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Quick Hits for New Faculty: Successful Strategies by Award-winning Teachers

reviewed by Laurel Trufant - 2005

coverTitle: Quick Hits for New Faculty: Successful Strategies by Award-winning Teachers
Author(s): Rosanne M. Cordell, Betsy Lucal, Robin K. Morgan, Sharon Hamilton, Robert Orr (Editors)
Publisher: Indiana University Press, Bloomington
ISBN: 0253217091, Pages: 140, Year: 2004
Search for book at Amazon.com

This is one of those rare books that is both insightful and entertaining. The editors have made the wise choice to keep the contributed articles brief, narrative, and as “unscholarly” as possible, while still maintaining the close ties between theory and practice that make for good teaching. The result is a useful handbook that practices what it preaches: It captures the attention of its audience, maximizes its instructional time, and capitalizes on the context-dependent nature of a meaningful learning experience. The topical organization of the book leads first-time readers through a logical development of teaching practice, and a detailed index makes the wide variety of articles accessible as a ready reference for both the curious and the committed.

Each of the seven sections of the text (“Getting Started,” “Grading and Feedback,” “First Day,” “Are You Out There?” “Getting Support,” “Lessons from the Disciplines,” and “Keeping Track”) presents a selection of teaching problems and actual solutions implemented by teachers in the field. In “Getting Started,” articles focus on a range of topics, from how to build reflection and creativity in the classroom to the importance of fostering collegiality and collaboration among students. Issues discussed include the importance of carefully constructed learning objectives and how to choose methodologies of investigation appropriate to your teaching and learning goals. The section has a particularly good organizational flow—something that is sometimes hard for editors to achieve when drawing together the writings of many diverse authors.

The “Grading and Feedback” section gives practical tips on how to determine whether or not you are meeting your teaching objectives, and, perhaps more important, whether or not your students are meeting their learning goals. Articles demonstrate the utility of peer assessment and role playing, the dangers of grade creep and grade inflation and strategies for how to combat them, and the unique value of developing means to measure “subjective levels of achievement” among students (p. 34). Topics covered include self-grading, class participation, immediate feedback, and effective testing strategies. One particularly interesting article discusses the “Pygmalion effect” identified by Latzko and Saunders in 1995 and explores the role of “self-fulfilling prophecies” in student performance.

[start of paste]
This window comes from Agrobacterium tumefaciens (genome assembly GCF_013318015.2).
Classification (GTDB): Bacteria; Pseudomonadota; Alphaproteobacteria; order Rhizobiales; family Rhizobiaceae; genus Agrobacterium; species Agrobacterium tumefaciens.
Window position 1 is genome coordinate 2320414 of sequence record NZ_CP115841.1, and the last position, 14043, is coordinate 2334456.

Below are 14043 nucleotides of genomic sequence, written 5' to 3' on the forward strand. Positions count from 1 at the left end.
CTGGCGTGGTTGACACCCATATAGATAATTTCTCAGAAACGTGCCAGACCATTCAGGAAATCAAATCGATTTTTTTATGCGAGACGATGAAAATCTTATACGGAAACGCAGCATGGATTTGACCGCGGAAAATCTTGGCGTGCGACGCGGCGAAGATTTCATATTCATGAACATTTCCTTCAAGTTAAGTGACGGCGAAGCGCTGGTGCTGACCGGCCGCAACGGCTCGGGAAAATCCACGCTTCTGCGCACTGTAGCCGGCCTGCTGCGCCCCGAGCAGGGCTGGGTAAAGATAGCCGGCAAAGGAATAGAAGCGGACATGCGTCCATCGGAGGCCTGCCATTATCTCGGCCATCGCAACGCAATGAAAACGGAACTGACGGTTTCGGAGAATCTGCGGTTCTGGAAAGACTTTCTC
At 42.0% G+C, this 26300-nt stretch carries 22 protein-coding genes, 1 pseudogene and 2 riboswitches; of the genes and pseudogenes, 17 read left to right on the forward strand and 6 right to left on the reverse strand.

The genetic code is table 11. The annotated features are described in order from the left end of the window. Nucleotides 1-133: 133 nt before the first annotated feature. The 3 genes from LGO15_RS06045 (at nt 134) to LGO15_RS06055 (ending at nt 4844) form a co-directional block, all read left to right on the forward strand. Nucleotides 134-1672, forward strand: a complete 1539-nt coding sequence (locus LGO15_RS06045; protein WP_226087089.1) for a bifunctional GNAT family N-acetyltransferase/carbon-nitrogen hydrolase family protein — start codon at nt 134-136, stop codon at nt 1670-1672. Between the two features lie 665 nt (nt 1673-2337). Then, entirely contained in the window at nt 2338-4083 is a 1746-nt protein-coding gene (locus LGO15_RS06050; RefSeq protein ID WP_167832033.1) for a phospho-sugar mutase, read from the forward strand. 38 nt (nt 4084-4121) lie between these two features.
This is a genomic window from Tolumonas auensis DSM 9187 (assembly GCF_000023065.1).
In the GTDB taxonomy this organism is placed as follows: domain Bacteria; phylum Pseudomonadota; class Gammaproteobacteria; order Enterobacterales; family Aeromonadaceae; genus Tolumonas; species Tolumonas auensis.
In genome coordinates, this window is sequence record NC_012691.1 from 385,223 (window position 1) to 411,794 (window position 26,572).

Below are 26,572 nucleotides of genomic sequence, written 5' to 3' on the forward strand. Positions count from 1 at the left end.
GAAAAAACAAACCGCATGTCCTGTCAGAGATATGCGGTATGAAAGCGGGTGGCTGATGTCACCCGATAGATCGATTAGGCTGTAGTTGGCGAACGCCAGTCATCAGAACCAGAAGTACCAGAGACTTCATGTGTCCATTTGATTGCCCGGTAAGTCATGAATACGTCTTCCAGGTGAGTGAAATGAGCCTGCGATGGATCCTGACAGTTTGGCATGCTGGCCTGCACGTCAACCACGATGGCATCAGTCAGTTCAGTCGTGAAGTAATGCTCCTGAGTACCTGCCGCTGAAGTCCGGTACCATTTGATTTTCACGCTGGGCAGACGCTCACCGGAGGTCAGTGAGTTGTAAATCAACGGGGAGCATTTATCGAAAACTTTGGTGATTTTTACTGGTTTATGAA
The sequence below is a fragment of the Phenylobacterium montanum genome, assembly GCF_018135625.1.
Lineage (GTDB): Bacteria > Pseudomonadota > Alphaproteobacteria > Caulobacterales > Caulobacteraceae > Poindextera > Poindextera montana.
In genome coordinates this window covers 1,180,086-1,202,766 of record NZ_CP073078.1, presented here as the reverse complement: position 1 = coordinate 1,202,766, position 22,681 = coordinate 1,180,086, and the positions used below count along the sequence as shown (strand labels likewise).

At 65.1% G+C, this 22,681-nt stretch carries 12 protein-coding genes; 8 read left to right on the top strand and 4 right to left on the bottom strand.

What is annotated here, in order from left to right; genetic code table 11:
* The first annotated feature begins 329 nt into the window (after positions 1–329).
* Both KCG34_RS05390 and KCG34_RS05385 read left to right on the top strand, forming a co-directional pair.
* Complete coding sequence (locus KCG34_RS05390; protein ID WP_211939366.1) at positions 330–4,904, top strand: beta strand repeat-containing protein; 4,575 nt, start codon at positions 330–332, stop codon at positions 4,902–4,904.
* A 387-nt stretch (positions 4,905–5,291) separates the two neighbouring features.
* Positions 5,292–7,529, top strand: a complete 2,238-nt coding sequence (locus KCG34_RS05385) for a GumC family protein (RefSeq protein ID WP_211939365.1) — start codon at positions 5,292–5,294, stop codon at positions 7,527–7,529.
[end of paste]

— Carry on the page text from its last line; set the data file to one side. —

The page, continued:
In “First Day,” readers find a selection of best practices for creating classroom atmospheres that promote active participatory learning, as well as tested techniques for overcoming “classroom norms” that can smother student participation. Authors here insist on the importance of first impressions, the power of modeling expected behaviors, and the value of silence in encouraging reflection. Techniques discussed include online welcome surveys, role playing, simulations, and discipline-based icebreakers.

Contributors to the fourth section of the book, “Are You Out There?” (perhaps my favorite section), apply the principle that “communication is the thread that ties the fabric of the classroom teaching process together” (p. 57). Articles discuss the importance of sensible risk taking, student-centered activities, problem-based investigations, and making correct assumptions about students’ previous knowledge. In a fascinating discussion of “brain-compatible learning,” one educator explores the physiological apparatus of learning and the impact of the emotions on the cognitive process.